Global PRAGMA data_version
(1) By anonymous on 2021-05-16 00:00:53 [link] [source]
Is there something like the data_version pragma that works globally. Some kind of monotonic counter that increases on any database modification.
For coarsly invalidating a cache, I'd like a simple way to determine if an sqlite3 database changed since the cache elements were generated.
Adding triggers on each table and operations to increment a counter seems a bit heavy handed.
(2.2) By Keith Medcalf (kmedcalf) on 2021-05-16 01:43:15 edited from 2.1 in reply to 1 [link] [source]
What is your definition of Globally?
pragma data_version returns an integer which, if it changes between two calls to the pragma on the same connection, that some other connection has made a change to the database, thus invalidating the page cache for the connection on which the pragma was executed.
(3) By anonymous on 2021-05-16 01:47:36 in reply to 2.2 [source]
By globally I mean I don't want something that is tied to connections. Just a number that gets bumped whenever an update is made to the data.
(4) By Keith Medcalf (kmedcalf) on 2021-05-16 03:20:07 in reply to 3 [link] [source]
Write a function and spin it up on a separate thread.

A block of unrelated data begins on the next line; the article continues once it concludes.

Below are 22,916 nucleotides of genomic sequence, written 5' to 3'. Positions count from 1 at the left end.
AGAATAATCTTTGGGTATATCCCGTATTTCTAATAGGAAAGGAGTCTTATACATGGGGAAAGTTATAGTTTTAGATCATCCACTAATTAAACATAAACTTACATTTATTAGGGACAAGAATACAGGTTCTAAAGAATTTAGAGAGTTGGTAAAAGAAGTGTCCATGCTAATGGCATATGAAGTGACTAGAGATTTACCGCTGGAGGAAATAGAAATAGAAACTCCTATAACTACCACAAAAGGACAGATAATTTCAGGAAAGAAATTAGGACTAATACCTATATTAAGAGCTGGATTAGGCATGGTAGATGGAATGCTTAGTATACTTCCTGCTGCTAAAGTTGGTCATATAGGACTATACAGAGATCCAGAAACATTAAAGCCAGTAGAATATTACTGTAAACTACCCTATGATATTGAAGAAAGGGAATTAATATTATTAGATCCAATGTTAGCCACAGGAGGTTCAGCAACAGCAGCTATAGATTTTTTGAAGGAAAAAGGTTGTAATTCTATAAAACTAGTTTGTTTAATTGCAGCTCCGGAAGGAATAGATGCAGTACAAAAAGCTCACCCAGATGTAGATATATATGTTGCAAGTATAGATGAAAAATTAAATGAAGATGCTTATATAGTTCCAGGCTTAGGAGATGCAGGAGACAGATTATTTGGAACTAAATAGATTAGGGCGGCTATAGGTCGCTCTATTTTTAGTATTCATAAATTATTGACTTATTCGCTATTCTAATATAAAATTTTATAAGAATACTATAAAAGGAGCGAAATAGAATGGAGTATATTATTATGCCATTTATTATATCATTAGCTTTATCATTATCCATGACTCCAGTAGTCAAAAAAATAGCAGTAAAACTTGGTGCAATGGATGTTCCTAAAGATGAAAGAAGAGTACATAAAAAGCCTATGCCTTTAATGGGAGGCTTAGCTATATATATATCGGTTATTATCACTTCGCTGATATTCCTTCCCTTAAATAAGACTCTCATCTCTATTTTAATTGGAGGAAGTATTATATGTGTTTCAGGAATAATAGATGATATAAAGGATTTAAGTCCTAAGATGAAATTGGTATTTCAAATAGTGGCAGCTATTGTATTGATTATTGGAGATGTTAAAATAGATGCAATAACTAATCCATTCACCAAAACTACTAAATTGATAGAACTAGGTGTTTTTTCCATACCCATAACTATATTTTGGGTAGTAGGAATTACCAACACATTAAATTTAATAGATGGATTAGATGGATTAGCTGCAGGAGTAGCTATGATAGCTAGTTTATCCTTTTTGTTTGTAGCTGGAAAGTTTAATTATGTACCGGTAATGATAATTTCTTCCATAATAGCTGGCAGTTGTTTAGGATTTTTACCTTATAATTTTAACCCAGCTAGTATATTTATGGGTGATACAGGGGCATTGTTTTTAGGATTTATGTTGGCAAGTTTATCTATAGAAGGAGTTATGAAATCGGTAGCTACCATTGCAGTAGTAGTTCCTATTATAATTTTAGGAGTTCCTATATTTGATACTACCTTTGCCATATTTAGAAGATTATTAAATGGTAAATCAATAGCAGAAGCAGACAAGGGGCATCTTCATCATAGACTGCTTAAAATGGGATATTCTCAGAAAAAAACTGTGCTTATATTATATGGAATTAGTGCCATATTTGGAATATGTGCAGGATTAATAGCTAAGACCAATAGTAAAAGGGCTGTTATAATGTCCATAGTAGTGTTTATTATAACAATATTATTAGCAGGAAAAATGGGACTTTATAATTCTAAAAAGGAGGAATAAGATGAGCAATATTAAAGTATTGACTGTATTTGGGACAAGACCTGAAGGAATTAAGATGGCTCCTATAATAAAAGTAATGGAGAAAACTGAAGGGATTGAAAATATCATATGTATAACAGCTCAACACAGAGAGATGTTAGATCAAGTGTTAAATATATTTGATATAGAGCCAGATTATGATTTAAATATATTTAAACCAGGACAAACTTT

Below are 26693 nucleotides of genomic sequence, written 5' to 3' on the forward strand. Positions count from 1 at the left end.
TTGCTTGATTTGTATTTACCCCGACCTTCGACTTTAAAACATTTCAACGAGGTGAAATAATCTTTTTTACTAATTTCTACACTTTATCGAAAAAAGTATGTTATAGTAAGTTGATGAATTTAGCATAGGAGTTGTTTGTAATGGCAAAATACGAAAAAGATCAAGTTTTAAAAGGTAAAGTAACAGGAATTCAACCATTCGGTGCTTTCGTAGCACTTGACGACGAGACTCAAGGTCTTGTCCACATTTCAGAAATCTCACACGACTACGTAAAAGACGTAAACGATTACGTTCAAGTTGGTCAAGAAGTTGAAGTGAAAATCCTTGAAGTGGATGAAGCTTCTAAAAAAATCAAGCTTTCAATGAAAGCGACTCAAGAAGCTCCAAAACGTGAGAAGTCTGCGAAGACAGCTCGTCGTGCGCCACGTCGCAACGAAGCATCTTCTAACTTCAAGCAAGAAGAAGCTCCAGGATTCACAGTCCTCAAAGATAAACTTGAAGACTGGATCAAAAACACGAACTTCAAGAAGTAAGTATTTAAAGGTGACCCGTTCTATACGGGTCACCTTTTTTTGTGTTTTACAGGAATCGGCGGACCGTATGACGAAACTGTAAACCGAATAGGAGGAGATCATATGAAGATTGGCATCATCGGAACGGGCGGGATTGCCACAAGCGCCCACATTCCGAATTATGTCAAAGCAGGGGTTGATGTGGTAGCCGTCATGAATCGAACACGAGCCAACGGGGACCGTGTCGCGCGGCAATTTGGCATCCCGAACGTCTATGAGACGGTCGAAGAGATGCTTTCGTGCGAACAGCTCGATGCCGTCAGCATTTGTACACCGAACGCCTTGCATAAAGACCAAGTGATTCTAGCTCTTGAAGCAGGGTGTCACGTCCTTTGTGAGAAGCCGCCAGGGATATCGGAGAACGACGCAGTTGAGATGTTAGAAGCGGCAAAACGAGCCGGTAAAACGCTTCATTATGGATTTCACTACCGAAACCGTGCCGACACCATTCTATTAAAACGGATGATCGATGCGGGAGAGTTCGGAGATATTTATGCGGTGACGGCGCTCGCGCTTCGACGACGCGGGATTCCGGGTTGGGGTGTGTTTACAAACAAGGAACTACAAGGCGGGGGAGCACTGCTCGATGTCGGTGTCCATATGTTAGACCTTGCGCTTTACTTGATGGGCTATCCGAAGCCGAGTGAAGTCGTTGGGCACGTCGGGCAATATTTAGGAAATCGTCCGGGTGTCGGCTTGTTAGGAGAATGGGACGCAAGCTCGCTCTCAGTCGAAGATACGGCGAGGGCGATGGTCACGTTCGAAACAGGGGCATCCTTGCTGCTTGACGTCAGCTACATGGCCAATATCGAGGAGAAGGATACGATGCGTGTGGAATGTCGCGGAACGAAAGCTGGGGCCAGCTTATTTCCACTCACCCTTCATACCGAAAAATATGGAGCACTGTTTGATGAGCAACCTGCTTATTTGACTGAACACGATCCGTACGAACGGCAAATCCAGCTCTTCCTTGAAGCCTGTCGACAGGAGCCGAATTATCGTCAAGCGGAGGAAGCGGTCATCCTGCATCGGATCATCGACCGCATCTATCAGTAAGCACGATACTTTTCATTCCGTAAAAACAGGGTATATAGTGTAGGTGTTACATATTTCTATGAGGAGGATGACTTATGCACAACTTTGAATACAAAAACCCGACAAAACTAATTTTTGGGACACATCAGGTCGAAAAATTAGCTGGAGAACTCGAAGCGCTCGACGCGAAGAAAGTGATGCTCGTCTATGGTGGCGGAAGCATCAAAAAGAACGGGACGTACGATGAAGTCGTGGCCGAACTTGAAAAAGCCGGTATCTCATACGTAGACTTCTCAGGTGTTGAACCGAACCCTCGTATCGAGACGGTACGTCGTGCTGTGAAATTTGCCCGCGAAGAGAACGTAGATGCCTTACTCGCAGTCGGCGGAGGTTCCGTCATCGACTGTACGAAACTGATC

open database connection for use only in this thread Loop Wait for 1 second. Run `pragma data_version` on the connection. Store the return value in a global volatile value. Until Process Termination close connection
Seems pretty straightforward to me.
(6) By anonymous on 2021-05-16 12:54:39 in reply to 4 [link] [source]
That assumes you have a persistent process, it doesn't work if at some point you have no process acting on the database.
(7) By Keith Medcalf (kmedcalf) on 2021-05-16 18:05:51 in reply to 6 [link] [source]
If you do not have a persistent process, then how do you have values cached?
(8) By anonymous on 2021-05-16 19:10:32 in reply to 7 [link] [source]
I just have data that is generated from the database and need a quick way to determine if it's fresh or not.
(5) By mlin (dnamlin) on 2021-05-16 10:13:06 in reply to 3 [link] [source]
The SQLITE_FCNTL_DATA_VERSION opcode for sqlite3_file_control() is probably closer to what you want: https://sqlite.org/c3ref/c_fcntl_begin_atomic_write.html#sqlitefcntldataversion
One wrinkle, it only reflects committed changes to the database. That sounds reasonable & innocuous, but it can cause you papercuts if you don't keep it in mind during long-running transactions.